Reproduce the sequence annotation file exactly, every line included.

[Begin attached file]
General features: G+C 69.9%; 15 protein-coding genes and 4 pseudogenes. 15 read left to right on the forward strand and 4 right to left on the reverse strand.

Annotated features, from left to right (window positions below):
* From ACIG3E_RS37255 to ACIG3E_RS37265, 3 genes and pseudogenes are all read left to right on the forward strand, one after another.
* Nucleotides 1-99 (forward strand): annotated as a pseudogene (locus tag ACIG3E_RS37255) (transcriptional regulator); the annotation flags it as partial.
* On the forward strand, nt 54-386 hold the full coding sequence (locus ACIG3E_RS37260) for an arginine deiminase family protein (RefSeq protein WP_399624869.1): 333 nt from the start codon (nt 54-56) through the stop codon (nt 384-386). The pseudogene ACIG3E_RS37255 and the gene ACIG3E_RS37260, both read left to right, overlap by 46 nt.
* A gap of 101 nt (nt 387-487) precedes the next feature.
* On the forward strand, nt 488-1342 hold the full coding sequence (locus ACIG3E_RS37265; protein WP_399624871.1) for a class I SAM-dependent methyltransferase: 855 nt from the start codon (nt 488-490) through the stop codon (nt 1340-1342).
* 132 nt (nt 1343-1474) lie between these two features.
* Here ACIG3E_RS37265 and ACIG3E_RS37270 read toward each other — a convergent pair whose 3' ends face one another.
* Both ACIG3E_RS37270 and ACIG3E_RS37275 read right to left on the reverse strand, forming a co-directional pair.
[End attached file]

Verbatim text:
General features: G+C 69.9%; 15 protein-coding genes and 4 pseudogenes. 15 read left to right on the forward strand and 4 right to left on the reverse strand.

Annotated features, from left to right (window positions below):
* From ACIG3E_RS37255 to ACIG3E_RS37265, 3 genes and pseudogenes are all read left to right on the forward strand, one after another.
* Nucleotides 1-99 (forward strand): annotated as a pseudogene (locus tag ACIG3E_RS37255) (transcriptional regulator); the annotation flags it as partial.
* On the forward strand, nt 54-386 hold the full coding sequence (locus ACIG3E_RS37260) for an arginine deiminase family protein (RefSeq protein WP_399624869.1): 333 nt from the start codon (nt 54-56) through the stop codon (nt 384-386). The pseudogene ACIG3E_RS37255 and the gene ACIG3E_RS37260, both read left to right, overlap by 46 nt.
* A gap of 101 nt (nt 387-487) precedes the next feature.
* On the forward strand, nt 488-1342 hold the full coding sequence (locus ACIG3E_RS37265; protein WP_399624871.1) for a class I SAM-dependent methyltransferase: 855 nt from the start codon (nt 488-490) through the stop codon (nt 1340-1342).
* 132 nt (nt 1343-1474) lie between these two features.
* Here ACIG3E_RS37265 and ACIG3E_RS37270 read toward each other — a convergent pair whose 3' ends face one another.
* Both ACIG3E_RS37270 and ACIG3E_RS37275 read right to left on the reverse strand, forming a co-directional pair.